I disagree with Mac Calder's opinion about desk fixes - if it is in terms of lighting, most likely he will need the actors there to light it.  I think there is a desire by a lot of young stage managers to say, "This is taking too long, we will come back and tech it later."  Yes, this is sometimes the answer - especially if there is something physically that needs to change with the production - but tech time is tech time, and that is why we have tech.  Being union, I am called pretty much the same amount of time the actors are called, so except when they are getting into costume, I don't have a lot of free time I can store up to use later.  Actors need to learn that this is a very time consuming process.  They got to rehearse for X amount of weeks, we now have a week for a lot of other people to do their jobs.  Same thing about running sequences over and over; I think it is best to have actors there . . . they are the ones setting the pace on stage, and their traffic pattern should be taken care of.

Keep everyone one focus at the job at hand and keep safety the number one priority.  Make sure you finish teching the show in time.  That is your job.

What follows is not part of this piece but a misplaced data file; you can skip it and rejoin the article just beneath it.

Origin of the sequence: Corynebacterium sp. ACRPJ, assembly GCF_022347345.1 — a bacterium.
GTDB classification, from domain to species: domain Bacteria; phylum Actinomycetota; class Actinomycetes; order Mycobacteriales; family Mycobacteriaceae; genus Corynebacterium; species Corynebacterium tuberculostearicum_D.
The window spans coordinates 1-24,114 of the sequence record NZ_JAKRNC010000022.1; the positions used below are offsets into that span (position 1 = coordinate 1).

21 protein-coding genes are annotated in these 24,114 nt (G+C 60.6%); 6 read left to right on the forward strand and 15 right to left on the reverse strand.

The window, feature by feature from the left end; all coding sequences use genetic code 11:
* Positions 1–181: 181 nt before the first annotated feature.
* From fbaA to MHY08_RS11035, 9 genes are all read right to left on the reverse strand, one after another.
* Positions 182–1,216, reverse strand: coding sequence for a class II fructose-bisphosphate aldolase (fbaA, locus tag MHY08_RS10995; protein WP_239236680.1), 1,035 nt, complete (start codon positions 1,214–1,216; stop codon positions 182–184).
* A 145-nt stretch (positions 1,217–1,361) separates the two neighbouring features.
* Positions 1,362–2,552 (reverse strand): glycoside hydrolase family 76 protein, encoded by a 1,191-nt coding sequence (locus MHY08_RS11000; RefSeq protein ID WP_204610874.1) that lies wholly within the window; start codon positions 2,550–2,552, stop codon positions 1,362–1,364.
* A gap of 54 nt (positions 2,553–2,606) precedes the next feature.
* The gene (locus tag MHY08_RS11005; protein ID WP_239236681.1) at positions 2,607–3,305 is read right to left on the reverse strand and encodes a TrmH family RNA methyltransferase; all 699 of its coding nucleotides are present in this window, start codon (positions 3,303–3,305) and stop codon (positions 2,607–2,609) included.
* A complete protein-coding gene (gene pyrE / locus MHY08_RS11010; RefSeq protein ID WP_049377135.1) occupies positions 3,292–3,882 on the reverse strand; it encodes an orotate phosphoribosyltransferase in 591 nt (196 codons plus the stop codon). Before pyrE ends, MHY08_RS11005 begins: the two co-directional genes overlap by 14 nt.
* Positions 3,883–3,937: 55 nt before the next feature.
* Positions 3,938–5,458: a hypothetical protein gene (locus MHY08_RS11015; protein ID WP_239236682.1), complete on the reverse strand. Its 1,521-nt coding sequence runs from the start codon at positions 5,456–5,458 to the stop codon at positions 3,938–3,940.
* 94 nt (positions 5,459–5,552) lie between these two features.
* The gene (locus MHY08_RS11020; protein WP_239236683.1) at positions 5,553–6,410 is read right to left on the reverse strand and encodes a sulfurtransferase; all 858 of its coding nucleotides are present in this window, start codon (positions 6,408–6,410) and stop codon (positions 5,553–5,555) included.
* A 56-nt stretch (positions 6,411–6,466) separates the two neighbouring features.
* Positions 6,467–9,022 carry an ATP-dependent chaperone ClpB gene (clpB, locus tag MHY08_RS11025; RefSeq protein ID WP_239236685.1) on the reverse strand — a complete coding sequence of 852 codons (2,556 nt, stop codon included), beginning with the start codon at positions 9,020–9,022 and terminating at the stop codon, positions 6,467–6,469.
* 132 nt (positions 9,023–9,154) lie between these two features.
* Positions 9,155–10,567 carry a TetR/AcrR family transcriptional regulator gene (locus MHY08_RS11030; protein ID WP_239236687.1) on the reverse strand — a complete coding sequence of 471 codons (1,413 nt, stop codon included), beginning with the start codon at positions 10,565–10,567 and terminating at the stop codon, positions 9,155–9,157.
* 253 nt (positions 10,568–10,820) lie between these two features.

BUT . . . remember to have a light touch to everything.  You have been working for 10 hours with 5-10 voices in your headset, but most likely the actors have had it worse, sitting around for 10 hours with nothing to do.  I try to keep things light with a casual joke at break times, when holding for a light cue, engage the actors in quick conversation, and continually keeping them updated on what we are holding for.

- - - - - - - - - - - - - - - - - - -

Anything posted here as in my own personal opinion, and does not necessarily reflect the opinion of my employer - whomever they be at a given moment in time.

smejs

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Re: Running Tech, etc.
« Reply #5 on: Oct 11, 2006, 05:28 pm »
Quote
I try to keep things light with a casual joke at break times, when holding for a light cue, engage the actors in quick conversation, and continually keeping them updated on what we are holding for.

AND (as I'm sure Matthew does), be sure to say it over headset, too.  You may just get a response like, "Oh, we're done!" from whomever you thought you were waiting on (especially, if you can't see that person yourself to see if they're still busy pushing buttons, etc).  And be sure to have your assistants backstage keep people informed what the holds are for too.

Erin

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Re: Running Tech, etc.
« Reply #6 on: Oct 12, 2006, 11:30 pm »